The woes of Surprise Valley Community Hospital reflect an increasingly brutal environment for America's rural hospitals, which are disappearing by the dozens amid declining populations, economic troubles, corporate consolidation and, sometimes, self-inflicted wounds.
Nationwide, 83 of 2,375 rural hospitals have closed since 2010, according to the North Carolina Rural Health Research Program. These often-remote hospitals -- some with 10, 15, 25 beds -- have been targeted by management companies or potential buyers who promise much but often deliver little while lining their own pockets, according to allegations in court cases, a Missouri state audit and media reports.
Enticed by such outsiders, some struggling rural hospitals around the country have embraced lab billing for faraway patients as a rescue plan. That's because Medicare and commercial insurers tend to pay more for tests to sustain endangered rural hospitals compared with urban hospitals and especially outpatient labs. In general, this kind of remote billing is controversial and legally murky, and it recently has resulted in allegations of fraud in several states, according to government documents and media reports.
Rural hospital boards, however, tend not to have expertise in the healthcare business. The president of Surprise Valley Community's board, for instance, is a rancher. Another board member owns a local motel; a third, a construction company. That lack of experience "leaves them vulnerable in many cases," said Terry Hill of the nonprofit National Rural Health Resource Center, based in Duluth, Minn.
Seeking to distinguish himself from other would-be rescuers who ran into legal trouble, Gertz described his proposal to residents as perfectly legal -- a legitimate use of telemedicine, essentially remote treatment via electronic communication such as video. "If you do it correctly," he said in an interview with Kaiser Health News, "there is a nice profit margin. There [are] extra visits you can get from telemedicine but ... it has to be billed correctly and it can't be abused."
Gertz runs several companies -- founded within the last four years -- including two labs, SeroDynamics and Cadira Labs, as well as a wellness company called CadiraMD.
He pledged in court documents to buy the bankrupt hospital for $4 million and cover its debts, saying he had lined up a $4 billion New York company as a financial backer. Kaiser Health News was unable to locate the company under the name Gertz cited, Next Genesis Development Group. He did not respond to emails seeking clarification on the issue.
Gertz, who acknowledged that he had never before run a hospital, was asked at the same gathering whether he had disclosed his "financials" to the hospital board. "As a private entity, I don't have to show my financials and I have not provided my financials to the board," he replied.
It was not clear whether board members had ever asked. Surprise Valley Health Care District board President John Erquiaga declined to comment.
A Sad Decline
Surrounded by the Warner and Modoc mountains and forests in California's northeastern corner, Surprise Valley is home to four small communities. The largest is Cedarville, population 514, at last count.
The valley, covered in sagebrush and greasewood, is part of Modoc County, one of California's poorest, with a median income of about $30,000. The closest hospital with an emergency room is roughly 25 miles away, over a mountain pass.
One of hundreds of rural hospitals built with help from the 1946 federal Hill-Burton Act, the Surprise Valley hospital opened in 1952 to serve a thriving ranching community. But it has struggled since, closing in 1981, reopening as a health clinic in 1985, then reconverting to a hospital in 1986.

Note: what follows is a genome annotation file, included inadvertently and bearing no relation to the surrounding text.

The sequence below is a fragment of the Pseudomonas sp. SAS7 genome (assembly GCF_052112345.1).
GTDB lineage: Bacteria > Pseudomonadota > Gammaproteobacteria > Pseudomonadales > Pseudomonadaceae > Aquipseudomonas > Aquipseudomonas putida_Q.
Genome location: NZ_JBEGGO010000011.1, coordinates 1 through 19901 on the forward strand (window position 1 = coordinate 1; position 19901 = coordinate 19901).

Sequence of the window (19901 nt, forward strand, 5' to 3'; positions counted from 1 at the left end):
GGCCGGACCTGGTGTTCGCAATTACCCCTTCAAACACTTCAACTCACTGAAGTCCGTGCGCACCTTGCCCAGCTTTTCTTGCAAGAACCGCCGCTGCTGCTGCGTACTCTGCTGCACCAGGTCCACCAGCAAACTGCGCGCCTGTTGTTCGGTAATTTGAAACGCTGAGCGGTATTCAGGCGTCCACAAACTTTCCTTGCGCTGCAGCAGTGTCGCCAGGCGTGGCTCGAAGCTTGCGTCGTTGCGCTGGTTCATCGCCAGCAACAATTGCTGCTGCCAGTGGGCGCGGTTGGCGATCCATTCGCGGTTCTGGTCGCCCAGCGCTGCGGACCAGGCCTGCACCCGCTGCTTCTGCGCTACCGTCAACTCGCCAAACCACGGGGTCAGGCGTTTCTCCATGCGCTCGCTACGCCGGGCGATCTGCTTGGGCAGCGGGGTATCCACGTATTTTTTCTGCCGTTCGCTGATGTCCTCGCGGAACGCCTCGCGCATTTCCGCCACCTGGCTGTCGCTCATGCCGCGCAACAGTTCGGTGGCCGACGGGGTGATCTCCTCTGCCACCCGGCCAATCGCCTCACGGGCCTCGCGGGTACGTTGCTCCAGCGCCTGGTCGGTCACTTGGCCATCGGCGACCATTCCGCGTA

A county grand jury report in 2014-15 found that "mismanagement of the [hospital district] has been evident for at least the past five years."
By last summer, those in charge didn't seem up to the task of running a modern hospital. By then, it was hardly a hospital at all. Crushed by debt, it primarily offered nursing home care, an emergency room, a volunteer ambulance service and just one acute care bed, with three others available if needed.
When state inspectors arrived last June, they found chaos. The hospital's chief nursing officer resigned during the inspection. Staffers reported unpaid checks to vendors hidden in drawers. Inspectors learned that the hospital had sent home temporary nurses because it couldn't pay them, according to their report.
The hospital's then-chief administrator, Richard Cornwell -- who staffers said had instructed them to hide the checks, according to the report -- had taken a leave of absence and was nowhere to be found. Cornwell, a healthcare accountant from Montana, was later fired and replaced with the hospital's lab director, who in turn resigned, according to public records. Reached by Kaiser Health News, Cornwell declined to comment.
Federal regulators suspended Medicare and Medicaid payments to the hospital -- a rarely invoked financial penalty -- over concerns about patient care. Those payments have since been reinstated, but a follow-up state inspection in November 2017 identified more patient care concerns.
Infighting ensued, with some residents fiercely committed to keeping the hospital open and others favoring closure, perhaps replacing it with a small clinic. Local journalist Jean Bilodeaux, 74, said board members often kept the public in the dark, failing to show up for their own meetings and sometimes making decisions outside public view.
When Bilodeaux raised questions about the hospital's finances in the Modoc County Record, a weekly newspaper, she recalled, board members "started screaming at me," she said. Now "I don't even step foot in that hospital."
Ben Zandstra, 65, a pastor in Cedarville, said that while Cornwell was in charge, he too got a chilly reception at the hospital, where he had long played guitar for patients on Christmas Eve. "I became persona non grata. It's the most divisive thing I've seen in the years I've lived here."
A White Knight, Vanished
Even residents who say they have experienced poor care at Surprise Valley Community believe its continued existence in some form is crucial -- for its 50 or so jobs, for its ER, and because it puts the region on the map.